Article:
Science News Explores-May 2023
English | 36 pages | pdf | 8.11 MB

A The structure of bird feathers makes them ideal for displaying bright colors, says Klara Norden. She researches bird feathers at Princeton University in New Jersey. Feathers are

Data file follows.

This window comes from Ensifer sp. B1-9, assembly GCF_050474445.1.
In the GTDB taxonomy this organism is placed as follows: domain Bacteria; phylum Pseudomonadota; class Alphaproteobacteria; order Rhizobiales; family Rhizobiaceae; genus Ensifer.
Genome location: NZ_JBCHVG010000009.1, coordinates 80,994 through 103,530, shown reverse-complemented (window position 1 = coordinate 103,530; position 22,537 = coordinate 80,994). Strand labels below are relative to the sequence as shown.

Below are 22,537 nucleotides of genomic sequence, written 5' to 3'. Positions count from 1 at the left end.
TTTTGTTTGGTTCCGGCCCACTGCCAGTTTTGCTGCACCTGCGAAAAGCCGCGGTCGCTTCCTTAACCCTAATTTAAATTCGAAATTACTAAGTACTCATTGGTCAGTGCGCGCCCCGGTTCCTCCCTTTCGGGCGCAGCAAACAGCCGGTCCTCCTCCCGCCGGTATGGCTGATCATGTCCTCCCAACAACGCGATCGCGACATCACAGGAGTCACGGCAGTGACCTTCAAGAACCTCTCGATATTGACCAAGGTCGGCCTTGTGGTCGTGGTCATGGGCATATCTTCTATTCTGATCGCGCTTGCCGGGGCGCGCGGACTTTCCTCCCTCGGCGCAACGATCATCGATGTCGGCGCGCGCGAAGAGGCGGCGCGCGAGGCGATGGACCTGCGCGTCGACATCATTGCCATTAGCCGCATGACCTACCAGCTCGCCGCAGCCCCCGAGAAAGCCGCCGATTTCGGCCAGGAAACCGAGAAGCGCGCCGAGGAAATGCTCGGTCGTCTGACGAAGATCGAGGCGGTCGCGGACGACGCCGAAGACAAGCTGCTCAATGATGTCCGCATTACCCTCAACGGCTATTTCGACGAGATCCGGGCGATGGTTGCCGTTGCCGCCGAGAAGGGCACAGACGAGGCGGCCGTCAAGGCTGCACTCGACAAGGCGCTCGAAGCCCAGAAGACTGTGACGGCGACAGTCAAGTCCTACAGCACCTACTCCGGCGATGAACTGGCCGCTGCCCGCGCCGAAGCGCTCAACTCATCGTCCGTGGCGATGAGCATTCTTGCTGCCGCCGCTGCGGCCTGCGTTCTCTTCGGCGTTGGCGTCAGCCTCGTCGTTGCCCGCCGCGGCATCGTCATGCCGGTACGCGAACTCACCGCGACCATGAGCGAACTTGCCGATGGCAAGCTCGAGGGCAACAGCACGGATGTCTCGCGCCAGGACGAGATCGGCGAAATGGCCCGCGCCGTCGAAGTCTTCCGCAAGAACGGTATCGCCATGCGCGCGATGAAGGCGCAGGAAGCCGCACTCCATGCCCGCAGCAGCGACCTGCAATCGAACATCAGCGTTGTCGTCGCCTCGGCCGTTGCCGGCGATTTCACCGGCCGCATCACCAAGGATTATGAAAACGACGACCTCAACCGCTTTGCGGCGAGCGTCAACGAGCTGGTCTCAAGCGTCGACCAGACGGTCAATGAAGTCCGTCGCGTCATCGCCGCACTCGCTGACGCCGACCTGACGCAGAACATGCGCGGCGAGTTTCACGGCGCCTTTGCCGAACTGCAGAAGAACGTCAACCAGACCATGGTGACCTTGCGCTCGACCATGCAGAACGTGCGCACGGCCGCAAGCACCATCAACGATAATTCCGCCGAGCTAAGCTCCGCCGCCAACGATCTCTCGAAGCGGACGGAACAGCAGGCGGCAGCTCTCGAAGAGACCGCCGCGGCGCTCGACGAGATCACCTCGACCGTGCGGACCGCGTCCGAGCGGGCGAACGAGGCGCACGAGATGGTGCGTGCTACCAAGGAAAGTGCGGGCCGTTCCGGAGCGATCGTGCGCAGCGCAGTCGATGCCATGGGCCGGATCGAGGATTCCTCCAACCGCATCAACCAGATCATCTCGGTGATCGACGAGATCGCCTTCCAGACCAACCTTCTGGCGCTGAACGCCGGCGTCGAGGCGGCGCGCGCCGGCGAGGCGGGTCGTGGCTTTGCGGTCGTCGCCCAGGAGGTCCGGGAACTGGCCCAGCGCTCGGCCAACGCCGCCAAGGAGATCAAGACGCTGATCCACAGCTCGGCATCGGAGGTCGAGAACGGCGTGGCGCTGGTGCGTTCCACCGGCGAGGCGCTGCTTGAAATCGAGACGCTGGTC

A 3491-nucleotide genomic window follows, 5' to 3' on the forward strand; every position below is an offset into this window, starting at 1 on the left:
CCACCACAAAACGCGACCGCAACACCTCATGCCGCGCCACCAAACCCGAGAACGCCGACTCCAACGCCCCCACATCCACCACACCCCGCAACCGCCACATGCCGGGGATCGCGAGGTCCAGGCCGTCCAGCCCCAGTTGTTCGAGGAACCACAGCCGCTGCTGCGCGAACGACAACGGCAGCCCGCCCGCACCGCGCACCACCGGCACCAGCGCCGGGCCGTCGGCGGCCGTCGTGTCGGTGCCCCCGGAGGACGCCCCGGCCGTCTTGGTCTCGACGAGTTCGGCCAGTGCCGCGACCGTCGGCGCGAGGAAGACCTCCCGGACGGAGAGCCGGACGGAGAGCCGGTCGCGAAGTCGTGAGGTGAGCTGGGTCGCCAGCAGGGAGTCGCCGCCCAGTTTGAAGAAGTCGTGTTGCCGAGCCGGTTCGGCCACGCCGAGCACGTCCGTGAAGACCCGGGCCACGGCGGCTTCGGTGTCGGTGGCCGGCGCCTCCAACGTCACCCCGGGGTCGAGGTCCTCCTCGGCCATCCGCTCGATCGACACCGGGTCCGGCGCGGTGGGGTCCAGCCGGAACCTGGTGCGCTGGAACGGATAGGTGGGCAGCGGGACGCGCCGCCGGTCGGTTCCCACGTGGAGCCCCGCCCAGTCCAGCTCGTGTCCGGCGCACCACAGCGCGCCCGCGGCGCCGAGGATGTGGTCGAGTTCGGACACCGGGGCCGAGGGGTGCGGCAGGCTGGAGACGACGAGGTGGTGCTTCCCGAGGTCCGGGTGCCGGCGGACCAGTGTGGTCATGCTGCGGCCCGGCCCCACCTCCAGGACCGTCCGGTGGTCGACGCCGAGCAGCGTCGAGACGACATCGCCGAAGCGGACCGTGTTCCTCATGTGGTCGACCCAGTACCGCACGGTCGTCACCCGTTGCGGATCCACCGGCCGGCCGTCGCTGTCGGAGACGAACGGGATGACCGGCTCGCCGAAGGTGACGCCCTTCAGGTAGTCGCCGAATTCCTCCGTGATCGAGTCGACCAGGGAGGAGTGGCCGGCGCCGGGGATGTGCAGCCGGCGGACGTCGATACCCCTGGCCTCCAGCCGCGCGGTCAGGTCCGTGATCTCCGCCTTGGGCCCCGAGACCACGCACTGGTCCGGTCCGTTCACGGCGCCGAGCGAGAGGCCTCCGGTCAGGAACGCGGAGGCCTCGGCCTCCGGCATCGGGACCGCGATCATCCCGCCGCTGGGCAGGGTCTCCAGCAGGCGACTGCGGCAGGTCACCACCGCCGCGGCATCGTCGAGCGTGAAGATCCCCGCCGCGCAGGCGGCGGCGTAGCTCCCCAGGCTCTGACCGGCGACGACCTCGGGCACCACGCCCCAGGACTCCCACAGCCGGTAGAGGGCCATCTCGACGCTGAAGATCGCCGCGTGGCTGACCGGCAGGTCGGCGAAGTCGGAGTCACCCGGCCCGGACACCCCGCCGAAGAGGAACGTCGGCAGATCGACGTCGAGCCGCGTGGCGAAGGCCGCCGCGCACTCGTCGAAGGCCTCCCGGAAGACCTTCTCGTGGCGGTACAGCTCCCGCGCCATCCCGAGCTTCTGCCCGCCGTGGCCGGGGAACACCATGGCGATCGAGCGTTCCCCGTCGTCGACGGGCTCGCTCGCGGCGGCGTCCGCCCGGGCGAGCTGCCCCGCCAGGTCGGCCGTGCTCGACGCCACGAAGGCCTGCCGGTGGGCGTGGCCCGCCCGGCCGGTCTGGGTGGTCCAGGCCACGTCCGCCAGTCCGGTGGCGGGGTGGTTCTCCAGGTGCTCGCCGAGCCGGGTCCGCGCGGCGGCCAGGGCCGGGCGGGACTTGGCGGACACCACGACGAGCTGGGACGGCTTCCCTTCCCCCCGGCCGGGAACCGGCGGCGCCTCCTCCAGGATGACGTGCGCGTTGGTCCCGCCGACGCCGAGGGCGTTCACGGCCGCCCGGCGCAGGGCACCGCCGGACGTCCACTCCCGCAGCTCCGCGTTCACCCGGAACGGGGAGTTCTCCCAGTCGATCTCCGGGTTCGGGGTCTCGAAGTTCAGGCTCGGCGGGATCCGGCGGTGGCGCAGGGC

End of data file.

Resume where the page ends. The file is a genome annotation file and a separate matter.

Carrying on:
wider and more flexible than mammal hair, which has allowed them to evolve into different shapes and displays. “It’s a more flexible canvas for the color to be put on than hair,” Norden says. Some bird feathers, like those of a red male cardinal or pink flamingo, get their pigments from the food birds eat. The shimmery blue of peacock feathers, meanwhile, arises from the way light reflects off those feathers’ unique structure. Birds may have evolved such eye-catching colors because, unlike some other animals, they have superb color vision. And this adaptation may have been around since at least the time of birds’ ancestors — a group of meat-eating dinosaurs called theropods. “That makes it more likely that you would evolve showy colors, because you can see them,” Norden says, “and [birds have] had really good color vision for a long time in evolutionary history.”

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